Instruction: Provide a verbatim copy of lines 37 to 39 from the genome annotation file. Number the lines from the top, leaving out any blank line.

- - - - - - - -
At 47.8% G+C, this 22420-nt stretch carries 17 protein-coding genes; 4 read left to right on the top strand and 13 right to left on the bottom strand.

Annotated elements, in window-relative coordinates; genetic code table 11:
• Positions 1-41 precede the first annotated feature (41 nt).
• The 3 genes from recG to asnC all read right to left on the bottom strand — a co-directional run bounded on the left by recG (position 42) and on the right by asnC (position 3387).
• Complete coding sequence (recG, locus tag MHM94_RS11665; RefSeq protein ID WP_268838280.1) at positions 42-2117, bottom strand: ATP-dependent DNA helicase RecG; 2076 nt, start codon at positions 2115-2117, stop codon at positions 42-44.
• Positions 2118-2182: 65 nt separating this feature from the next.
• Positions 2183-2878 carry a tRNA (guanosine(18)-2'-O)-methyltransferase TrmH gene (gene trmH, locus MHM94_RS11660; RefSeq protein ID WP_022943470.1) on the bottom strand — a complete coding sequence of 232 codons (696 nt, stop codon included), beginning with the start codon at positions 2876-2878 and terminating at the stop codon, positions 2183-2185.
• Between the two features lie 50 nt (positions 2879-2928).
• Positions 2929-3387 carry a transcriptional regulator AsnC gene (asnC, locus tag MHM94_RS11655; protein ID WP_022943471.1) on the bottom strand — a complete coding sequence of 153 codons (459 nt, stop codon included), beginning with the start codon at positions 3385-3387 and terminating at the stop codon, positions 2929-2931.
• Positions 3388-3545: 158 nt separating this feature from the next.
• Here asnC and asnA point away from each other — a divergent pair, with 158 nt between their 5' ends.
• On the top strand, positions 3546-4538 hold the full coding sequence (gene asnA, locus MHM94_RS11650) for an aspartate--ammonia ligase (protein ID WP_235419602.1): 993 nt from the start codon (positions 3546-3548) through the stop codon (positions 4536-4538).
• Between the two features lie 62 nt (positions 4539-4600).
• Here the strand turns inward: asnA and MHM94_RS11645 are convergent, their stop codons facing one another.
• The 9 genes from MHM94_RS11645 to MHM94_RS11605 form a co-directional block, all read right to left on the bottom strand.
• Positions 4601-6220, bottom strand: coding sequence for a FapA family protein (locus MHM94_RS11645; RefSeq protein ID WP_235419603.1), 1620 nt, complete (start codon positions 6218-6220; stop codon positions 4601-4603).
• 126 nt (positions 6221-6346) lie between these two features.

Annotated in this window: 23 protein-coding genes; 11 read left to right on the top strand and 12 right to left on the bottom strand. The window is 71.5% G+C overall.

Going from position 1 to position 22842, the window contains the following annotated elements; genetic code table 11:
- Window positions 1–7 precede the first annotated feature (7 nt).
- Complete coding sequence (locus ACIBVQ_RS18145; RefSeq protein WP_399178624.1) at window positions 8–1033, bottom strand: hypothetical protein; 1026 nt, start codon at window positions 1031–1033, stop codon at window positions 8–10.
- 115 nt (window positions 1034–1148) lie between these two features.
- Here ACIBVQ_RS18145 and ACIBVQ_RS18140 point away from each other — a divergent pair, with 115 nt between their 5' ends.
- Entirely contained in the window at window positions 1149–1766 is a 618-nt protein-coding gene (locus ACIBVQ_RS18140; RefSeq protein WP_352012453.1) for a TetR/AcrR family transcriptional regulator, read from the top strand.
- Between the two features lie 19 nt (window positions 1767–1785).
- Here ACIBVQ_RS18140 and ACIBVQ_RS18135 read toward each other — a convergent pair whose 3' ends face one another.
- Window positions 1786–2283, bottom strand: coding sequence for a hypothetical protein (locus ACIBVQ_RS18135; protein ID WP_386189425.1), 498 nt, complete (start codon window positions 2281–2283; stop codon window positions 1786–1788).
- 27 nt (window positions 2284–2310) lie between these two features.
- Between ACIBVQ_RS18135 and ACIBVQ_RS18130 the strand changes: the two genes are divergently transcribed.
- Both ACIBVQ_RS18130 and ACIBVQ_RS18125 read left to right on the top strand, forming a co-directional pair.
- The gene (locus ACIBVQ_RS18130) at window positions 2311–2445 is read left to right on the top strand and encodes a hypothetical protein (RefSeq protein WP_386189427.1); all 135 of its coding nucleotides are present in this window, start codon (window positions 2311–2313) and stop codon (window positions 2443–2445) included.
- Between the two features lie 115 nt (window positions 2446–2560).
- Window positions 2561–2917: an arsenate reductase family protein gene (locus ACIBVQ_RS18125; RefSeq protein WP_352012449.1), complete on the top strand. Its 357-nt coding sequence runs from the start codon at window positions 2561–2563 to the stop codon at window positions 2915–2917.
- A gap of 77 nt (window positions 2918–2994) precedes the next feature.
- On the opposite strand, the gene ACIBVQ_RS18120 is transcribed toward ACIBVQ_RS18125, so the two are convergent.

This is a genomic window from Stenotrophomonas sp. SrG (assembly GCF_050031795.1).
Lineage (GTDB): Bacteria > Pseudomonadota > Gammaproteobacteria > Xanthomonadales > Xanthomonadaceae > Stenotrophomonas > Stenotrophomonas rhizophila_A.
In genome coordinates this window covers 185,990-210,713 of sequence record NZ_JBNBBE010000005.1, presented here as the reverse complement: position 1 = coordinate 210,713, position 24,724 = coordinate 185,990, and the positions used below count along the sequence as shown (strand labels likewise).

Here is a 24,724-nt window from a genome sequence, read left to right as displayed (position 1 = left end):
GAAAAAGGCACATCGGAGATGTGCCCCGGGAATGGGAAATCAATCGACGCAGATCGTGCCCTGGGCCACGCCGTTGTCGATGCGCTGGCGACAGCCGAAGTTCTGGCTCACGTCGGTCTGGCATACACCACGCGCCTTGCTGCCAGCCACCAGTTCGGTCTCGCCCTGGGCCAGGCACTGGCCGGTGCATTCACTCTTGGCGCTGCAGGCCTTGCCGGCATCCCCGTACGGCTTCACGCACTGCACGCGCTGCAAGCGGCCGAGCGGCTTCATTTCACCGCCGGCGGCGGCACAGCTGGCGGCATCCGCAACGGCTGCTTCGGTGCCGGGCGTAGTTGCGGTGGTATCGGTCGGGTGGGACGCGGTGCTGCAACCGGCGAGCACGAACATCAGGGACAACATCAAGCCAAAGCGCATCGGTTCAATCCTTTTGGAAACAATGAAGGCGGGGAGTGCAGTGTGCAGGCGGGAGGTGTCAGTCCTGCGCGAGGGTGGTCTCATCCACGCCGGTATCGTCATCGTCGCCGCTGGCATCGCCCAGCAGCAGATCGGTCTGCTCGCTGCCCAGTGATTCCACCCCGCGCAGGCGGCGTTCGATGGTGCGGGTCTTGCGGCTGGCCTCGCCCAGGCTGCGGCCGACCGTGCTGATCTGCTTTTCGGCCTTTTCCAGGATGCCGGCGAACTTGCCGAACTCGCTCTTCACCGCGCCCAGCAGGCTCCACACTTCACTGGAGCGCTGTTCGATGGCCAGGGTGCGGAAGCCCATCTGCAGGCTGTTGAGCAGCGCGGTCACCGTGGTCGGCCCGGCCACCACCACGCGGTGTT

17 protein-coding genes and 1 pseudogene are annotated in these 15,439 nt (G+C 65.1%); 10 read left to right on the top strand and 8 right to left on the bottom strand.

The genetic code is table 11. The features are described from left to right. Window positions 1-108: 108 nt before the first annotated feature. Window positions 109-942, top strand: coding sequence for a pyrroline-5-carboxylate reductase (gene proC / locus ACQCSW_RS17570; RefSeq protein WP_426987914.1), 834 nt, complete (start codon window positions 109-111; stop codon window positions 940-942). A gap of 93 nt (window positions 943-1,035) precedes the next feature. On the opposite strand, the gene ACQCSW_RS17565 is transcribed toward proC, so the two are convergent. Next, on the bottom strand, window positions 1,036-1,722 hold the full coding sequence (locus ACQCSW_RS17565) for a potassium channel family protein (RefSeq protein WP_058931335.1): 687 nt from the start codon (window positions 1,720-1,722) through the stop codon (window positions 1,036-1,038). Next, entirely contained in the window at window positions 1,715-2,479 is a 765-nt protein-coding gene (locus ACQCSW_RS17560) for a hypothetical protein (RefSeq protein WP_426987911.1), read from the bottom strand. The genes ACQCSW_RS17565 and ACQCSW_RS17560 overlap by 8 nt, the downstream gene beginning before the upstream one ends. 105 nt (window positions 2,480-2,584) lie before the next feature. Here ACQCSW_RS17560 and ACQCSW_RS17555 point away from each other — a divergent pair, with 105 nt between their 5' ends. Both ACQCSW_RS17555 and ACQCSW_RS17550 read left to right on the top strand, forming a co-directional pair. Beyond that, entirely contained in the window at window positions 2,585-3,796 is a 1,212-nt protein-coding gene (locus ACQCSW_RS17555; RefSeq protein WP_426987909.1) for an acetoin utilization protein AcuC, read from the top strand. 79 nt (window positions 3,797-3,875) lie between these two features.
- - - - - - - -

Lineage (GTDB): Bacteria > Pseudomonadota > Gammaproteobacteria > Xanthomonadales > Xanthomonadaceae > Stenotrophomonas > Stenotrophomonas rhizophila_A.
In genome coordinates this window covers 185,990-210,713 of sequence record NZ_JBNBBE010000005.1, presented here as the reverse complement: position 1 = coordinate 210,713, position 24,724 = coordinate 185,990, and the positions used below count along the sequence as shown (strand labels likewise).

Here is a 24,724-nt window from a genome sequence, read left to right as displayed (position 1 = left end):